4. After the funding panel decided his personal budget should be reduced to £900 a week (later uprated to £950), a subsequent assessment by an OT, in September 2015, concluded that Davey should have the option of spending more time alone. This was followed by a support plan, completed by the social worker who carried out the January 2015 assessment, based on 17.5 hours (later 18 hours) of support. What explains the change in the number of hours support he was assessed as needing before and after the funding panel decision?

Influence of budget holder

It can be no surprise that Davey believed the decision to be led by resources, not an authentic view of his needs. The sequence of events bears the unmistakeable hallmarks of an assessment being changed by the budget holder. How much budget holders are influenced by money and how much by what they believe to be practice knowledge superior to that of the practitioner, cannot be discerned. However, the practitioner accepting ownership of the changed assessment provides essential credibility that the decision was a practice-led, not a finance-led decision.

There is evidence in Davey’s case that there was actually some merit in the idea of leaving him alone for periods of time to increase his resilience and that he had become overly dependent on his carers. But if that was truly practitioners’ view, why did the social worker not act on it in the January assessment and why didn’t other professionals do so in preceding years? What was certainly different was that up to that point, there was no cost to the council as the higher levels of support were funded by the ILF. The assessment changed when that funding would have fallen to the council.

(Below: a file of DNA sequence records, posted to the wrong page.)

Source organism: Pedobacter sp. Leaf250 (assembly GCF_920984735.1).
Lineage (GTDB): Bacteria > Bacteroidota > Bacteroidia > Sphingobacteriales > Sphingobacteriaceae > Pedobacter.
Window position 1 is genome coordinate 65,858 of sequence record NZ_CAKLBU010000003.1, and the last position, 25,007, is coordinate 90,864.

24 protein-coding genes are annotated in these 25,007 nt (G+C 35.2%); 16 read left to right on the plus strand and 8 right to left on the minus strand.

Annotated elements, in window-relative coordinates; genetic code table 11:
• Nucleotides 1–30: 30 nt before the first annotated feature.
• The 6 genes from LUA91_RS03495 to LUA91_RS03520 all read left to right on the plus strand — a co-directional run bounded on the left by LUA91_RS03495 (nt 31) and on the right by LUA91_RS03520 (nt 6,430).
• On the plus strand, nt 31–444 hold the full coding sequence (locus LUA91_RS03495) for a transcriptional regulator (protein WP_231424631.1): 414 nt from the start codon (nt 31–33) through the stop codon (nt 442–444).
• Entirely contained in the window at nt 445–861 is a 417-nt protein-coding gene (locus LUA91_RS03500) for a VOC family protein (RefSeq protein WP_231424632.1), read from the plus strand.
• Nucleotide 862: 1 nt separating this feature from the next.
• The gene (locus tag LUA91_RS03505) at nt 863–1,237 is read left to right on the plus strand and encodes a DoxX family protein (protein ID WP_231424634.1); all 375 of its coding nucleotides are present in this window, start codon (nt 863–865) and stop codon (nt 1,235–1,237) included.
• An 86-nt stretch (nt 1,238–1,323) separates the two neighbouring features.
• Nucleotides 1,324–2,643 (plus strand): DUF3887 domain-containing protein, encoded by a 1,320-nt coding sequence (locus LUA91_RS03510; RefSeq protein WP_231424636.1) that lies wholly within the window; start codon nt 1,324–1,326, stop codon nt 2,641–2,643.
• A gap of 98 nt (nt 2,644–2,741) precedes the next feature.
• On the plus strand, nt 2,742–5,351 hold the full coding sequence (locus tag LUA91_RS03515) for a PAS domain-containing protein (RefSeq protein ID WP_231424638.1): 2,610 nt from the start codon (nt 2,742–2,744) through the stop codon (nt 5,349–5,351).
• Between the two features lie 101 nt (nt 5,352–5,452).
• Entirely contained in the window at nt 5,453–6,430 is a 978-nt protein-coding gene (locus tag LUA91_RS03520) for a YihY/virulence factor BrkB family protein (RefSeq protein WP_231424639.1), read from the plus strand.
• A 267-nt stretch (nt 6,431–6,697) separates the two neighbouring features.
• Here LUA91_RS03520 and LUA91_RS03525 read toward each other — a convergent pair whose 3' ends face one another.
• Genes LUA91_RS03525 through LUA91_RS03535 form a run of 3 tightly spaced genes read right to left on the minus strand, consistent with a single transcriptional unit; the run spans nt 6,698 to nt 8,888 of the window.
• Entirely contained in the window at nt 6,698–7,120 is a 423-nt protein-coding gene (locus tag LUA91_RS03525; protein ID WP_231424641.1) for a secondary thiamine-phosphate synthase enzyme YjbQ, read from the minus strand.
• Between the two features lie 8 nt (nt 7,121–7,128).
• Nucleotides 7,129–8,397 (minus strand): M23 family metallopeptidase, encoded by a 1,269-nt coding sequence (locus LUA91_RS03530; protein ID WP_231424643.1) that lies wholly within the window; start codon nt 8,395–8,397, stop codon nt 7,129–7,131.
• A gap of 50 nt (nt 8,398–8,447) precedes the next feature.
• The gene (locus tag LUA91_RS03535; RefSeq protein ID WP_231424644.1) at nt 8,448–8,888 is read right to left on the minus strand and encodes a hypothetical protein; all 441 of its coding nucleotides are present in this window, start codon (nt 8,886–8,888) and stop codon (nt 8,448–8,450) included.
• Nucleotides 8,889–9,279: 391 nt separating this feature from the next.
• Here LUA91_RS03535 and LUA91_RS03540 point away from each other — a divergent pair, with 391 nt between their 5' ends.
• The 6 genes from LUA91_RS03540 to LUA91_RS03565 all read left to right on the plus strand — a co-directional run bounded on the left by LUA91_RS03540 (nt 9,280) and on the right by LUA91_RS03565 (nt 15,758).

A different approach

Eligibility policies work by councils only meeting needs that they are under a legal duty to meet. Spend matches budget by adjusting ‘need’ accordingly – councils have no choice but to do this given the imperative to spend within budget. However, the Care Act has created an alternative. Assessed needs fall into two groups – those that councils are under a duty to meet and those that they have a power to meet. This enables a very different approach to managing spend. It becomes possible to say an assessed need cannot be afforded. ‘Need’ no longer has to be determined by resources.

The Care Act could have allowed Luke Davey’s situation to be managed quite differently.

  1. Councils could define the threshold that determines whether an assessed need is one they are under a duty to meet or one they have a power to meet, such that the duty to meet need consists of a minimum guarantee or safety net. This would apply to all service users as a council wide standard, ensuring basic needs are met. In Luke Davey’s case, £750 would have sufficed as this would have funded a live-in carer, notwithstanding his dislike of the idea.